Dramarama is now available to rent or buy.
Thinking back to when I was 17, one thing is clear; my friends were my world, and our day trips to London, small cosy house parties and trips to the cinema were full of laughter, debate and joy. However, nothing is more certain than change as we grow older, and friendships are not free from these shifts over time.
For many of us, the most significant change comes as we pack our bags and head to college or University, the old world of our school days, bedroom dreams, and our fight for independence suddenly transformed. I remember the feeling of being torn in two as I longed to leave the home town that now felt like a prison while fearing I would lose the small circle of friends who were my comfort blanket. I remember telling myself that my friends would always be there and that we would always meet again. But, in truth, apart from a few meetings and days out, we all slowly drifted apart. The glue that had held us together (the town of our birth) was now no more than a distant memory as we built new lives and embraced an exciting future.
The friends I made at University stayed with me, and while we now live in separate parts of the country most of us keep in touch. But, the older I get, the more I find my mind drifting back to the friends I had as a teenager and the innocence, optimism and fun of pretending to be worldly and wise. In truth, we were all still hiding, discovering ourselves, our wants, desires and beliefs. Jonathan Wysocki’s Dramarama takes you back to those confusing, exciting and emotional days before University, with a beautiful exploration of endings and beginnings.
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The year is 1994, and the place is California. As the summer is drawing to an end and Autumn nips at its heels, 17-year-old Gene (Nick Pugliese) stands wearing nothing but a pair of white boxer shorts in his bedroom. Gene’s thoughts are all of a jumble as he prepares for a final murder mystery slumber party with his high school friends and drama club peers. On arrival, Gene finds the afternoon’s dramatic events in full swing. Here the hostess Rose (Barlow), is dressed as Miss Faversham, while the quiet Claire (Suri) is dressed as Lewis Caroll’s Alice. Meanwhile, Gene’s best friend Oscar (Greetham) is dressed as Sherlock Holmes, and the sassy Ally (Kay) is dressed in a flowing red gown.
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Gene had planned on being a pirate, but as he arrives he is wearing braces, a cravat and eyeliner. Rose quickly scowls and questions why he has come as Dr Jekyll. Gene opts not to state that Dr Jekyll fits his current state of mind; after all, tonight, Gene plans to introduce his friends to Mr Hyde as he finally comes out of the closet. However, there’s one major problem, his friends are all religious, and their lives are held in a naive bubble of dos and don’ts, one Gene has begun to grow weary of as he accepts his own needs. But when Gene’s older, more streetwise friend JD (Zak Henri) unexpectedly arrives delivering pizza, the group find their loyalties and beliefs tested like never before.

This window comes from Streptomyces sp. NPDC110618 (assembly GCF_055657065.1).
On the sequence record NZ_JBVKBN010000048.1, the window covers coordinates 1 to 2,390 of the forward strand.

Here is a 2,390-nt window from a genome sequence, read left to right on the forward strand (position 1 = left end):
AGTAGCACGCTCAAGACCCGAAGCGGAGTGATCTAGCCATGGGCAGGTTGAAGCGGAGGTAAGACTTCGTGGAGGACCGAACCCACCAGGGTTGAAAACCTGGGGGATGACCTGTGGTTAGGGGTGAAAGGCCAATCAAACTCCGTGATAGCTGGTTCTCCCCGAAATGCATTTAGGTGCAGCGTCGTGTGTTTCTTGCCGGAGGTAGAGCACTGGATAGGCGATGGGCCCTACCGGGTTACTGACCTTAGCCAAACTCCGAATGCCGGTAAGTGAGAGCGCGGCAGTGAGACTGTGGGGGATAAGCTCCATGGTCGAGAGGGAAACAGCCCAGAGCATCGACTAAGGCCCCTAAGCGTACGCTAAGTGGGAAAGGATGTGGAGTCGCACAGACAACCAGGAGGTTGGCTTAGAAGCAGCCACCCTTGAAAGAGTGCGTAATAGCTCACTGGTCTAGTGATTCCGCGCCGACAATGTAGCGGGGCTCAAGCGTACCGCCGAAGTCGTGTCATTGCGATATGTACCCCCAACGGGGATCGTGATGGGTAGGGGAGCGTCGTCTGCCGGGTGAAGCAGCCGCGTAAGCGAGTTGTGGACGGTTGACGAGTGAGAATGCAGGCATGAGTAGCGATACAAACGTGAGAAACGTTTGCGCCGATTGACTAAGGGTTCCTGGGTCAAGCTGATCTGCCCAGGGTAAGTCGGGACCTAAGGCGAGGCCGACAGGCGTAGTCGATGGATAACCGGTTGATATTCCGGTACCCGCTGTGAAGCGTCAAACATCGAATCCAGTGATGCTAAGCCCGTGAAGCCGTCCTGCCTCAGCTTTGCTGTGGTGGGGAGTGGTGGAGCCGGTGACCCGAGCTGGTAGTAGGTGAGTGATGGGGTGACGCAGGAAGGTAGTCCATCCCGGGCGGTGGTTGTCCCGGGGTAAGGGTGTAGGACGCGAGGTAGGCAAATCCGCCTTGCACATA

Dramarama quickly establishes its central characters through a series of friendships that feel believable and full of unspoken love. The complex relationship between Gene and Oscar sits at the heart of the narrative, where a simmering sexual tension is immediately apparent. Here Gene and Oscar’s high jinks and wrestling, born in boyhood, is now an uneasy practice of avoiding discussion and deeper emotional connection. Meanwhile, every young person bats away the adult world as it threatens to invade the party, with nobody willing or able to give up the inner child still firmly at play.
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Wysocki’s film is at its most fascinating and engaging as each character holds on tightly to the self-created world of safety and imagination that keeps them secure from bullying, judgement and popularity contests. Here their hidden fears, doubts and insecurities sit just below the surface of every conversation and interaction as the emerging adult screams to be set free from the cocoon of childhood. Throughout Dramarama, each of Wysocki’s characters debates how much to reveal as new beginnings tap on their shoulder. The humour, play-acting, and games are mere diversions from the discussions they long to have as they finally say goodbye to one chapter and hello to another.
Dramarama achieves something rare in transporting each viewer back to their own teenage experiences through a tender, engaging, yet highly complex movie. Here the final scenes of Dramarama are bound in the emotion of those bittersweet days when teenage life ended and young adult life began. While for me, those heady days before University involved a lot less religion and a lot more alcohol, I found parts of my own teenage self in each of Dramarama’s delightful characters.